Ten years ago we took over Ralph's Diner for a big two night party celebrating 30 years of Wormtown . People came from far and wide to support the scene, and catch up with old friends. Here are all the bands, unedited, as it happened.
The 40th Anniversary date has come and gone, but we're still celebrating. Worcester Mag finally weighed in after all the hype, coming out for it?, I guess? Hard to tell. Hank Stoltz had a poll on his "Talk of the Commonwealth" page, where the haters won by 14%.
Over the years, the detractors helped popularize the moniker just as much as the proponents did. Former Mayor Jordan Levy still doesn't get it, but we never thought he would. The Worcester Telelgram and Gazette thought it was over back in 1982 after the Centrum opened and that building was going to revitalize Downtown. How'd that work out for you?
Now with Worcester on it's latest rebirth, people want to move away from it screaming "WOO!" all the way. It may not be as prevalent as it was in years past, but shows no signs of going away. Thanks to all who fly the flag of Wormtown! And for those who don't, long may you squirm!
As you may have seen, our anniversary made the local media rounds this week. Even though there is no official celebration party planned as of now, the folks who inform wanted to know what the hoopla was all about. Well, most of them anyway, still crickets over at Worcester Mag, as it was when we celebrated the 35th, they showed no interest. For those who do care, here's the links in case you missed them.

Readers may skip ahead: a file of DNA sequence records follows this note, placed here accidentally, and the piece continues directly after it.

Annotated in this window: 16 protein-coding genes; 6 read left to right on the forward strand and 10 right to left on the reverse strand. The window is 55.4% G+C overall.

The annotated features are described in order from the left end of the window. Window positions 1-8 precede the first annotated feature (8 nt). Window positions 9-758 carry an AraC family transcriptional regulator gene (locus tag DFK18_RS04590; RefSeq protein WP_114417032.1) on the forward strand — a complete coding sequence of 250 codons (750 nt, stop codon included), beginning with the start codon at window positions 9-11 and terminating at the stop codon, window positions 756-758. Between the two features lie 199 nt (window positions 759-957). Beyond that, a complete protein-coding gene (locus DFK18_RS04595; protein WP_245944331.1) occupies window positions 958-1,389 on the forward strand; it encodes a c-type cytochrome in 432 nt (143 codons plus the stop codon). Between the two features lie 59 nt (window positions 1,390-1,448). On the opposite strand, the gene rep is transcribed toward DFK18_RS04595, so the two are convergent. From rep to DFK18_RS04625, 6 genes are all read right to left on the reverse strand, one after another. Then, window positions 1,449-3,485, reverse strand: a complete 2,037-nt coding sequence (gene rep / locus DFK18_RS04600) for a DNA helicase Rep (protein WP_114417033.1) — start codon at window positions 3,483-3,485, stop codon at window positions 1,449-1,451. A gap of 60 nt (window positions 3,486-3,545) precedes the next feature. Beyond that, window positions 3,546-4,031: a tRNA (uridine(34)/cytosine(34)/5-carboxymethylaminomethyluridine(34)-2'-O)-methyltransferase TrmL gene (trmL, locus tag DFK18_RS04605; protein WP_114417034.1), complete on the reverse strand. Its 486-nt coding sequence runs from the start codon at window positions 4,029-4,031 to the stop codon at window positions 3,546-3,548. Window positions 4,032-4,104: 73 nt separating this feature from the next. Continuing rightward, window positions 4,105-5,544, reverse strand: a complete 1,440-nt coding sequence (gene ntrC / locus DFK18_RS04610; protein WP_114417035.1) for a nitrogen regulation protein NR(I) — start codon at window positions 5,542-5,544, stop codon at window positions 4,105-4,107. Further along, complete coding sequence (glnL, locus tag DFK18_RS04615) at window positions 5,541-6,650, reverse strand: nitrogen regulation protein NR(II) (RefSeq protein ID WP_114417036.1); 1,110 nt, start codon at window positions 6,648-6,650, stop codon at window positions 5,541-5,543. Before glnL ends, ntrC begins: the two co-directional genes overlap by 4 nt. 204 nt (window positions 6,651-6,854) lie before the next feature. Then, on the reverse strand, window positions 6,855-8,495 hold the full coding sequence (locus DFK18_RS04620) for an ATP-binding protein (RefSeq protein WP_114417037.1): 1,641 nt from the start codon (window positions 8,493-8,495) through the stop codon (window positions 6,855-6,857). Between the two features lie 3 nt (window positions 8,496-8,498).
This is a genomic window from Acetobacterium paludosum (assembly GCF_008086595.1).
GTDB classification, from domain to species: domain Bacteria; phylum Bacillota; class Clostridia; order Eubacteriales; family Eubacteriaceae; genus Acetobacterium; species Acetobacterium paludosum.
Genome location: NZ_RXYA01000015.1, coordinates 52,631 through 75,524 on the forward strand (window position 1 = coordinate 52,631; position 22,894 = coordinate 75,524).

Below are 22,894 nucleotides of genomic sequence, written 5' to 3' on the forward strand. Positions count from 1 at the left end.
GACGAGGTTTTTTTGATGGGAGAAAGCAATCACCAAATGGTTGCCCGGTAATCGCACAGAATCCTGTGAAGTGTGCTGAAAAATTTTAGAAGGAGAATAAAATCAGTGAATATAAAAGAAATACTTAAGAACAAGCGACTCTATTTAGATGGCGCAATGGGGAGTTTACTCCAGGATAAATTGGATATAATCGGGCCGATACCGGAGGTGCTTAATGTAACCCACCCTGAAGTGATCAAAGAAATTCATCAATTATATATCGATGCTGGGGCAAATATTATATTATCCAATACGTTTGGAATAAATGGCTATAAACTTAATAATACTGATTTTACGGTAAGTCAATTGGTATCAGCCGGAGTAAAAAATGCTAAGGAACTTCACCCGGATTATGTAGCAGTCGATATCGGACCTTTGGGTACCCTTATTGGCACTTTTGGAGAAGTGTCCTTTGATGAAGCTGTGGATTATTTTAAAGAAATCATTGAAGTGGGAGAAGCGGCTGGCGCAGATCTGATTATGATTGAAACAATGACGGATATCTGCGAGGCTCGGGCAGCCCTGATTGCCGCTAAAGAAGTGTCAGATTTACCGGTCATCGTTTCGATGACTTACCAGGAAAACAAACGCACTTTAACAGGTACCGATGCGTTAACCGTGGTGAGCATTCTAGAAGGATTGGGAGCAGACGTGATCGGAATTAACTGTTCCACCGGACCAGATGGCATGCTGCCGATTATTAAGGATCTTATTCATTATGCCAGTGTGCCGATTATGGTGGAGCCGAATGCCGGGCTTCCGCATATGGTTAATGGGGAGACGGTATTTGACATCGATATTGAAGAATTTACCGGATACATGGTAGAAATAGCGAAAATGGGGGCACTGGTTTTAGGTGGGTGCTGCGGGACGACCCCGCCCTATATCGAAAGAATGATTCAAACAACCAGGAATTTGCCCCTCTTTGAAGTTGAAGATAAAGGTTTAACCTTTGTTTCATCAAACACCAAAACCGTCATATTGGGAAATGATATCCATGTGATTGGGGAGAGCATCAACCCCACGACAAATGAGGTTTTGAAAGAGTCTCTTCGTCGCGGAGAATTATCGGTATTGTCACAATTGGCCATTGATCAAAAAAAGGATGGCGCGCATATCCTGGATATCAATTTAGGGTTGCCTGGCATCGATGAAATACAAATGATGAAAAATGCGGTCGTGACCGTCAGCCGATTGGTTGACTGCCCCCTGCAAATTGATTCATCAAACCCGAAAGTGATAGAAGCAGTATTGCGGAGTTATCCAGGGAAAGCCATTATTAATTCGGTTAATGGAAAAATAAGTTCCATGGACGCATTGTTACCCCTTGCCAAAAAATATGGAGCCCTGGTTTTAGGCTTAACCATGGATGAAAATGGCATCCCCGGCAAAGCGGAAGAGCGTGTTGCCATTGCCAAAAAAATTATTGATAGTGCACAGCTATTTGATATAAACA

As we continue to celebrate the Anniversary the City of Worcester never asked for, we remember a period of time when we had a friend in City Hall back in 2003 in then Mayor Tim Murray. He was dubbed "the Boy Mayor" by the media and being the young, forward thinking person he was he embraced Wormtown as a positive for the city, something that had never been done before at 455 Main St. Former Mayor Jordan Levy was known to have a distaste for the moniker, which only pleased the fans more. But Tim was different. He stopped down to WDOA for an interview without hesitation even though we were not perhaps them most legitimate radio outlet at the time. And when it came around to the 25th Anniversary of our scene, he had an Official City Proclamation drawn up to recognize our efforts. He stopped by Ralph's Diner later that night to read it to the crowd and join in the celebration. He mingled with the crowd a awhile and had a great time with everyone. After his term as Mayor was over, Tim went on to serve as Lieutenant Governor of Massachusetts under Deval Patrick, and now is the current President and CEO of The Worcester Regional Chamber of Commerce. Things went back to the way they used to be with City Hall. I was once introduced to the current Mayor, Joseph M. Petty at a function held by Hank Stoltz, he seemed unimpressed. Wormtown, I'm sure, is not part of their current plan to revitalize Worcester.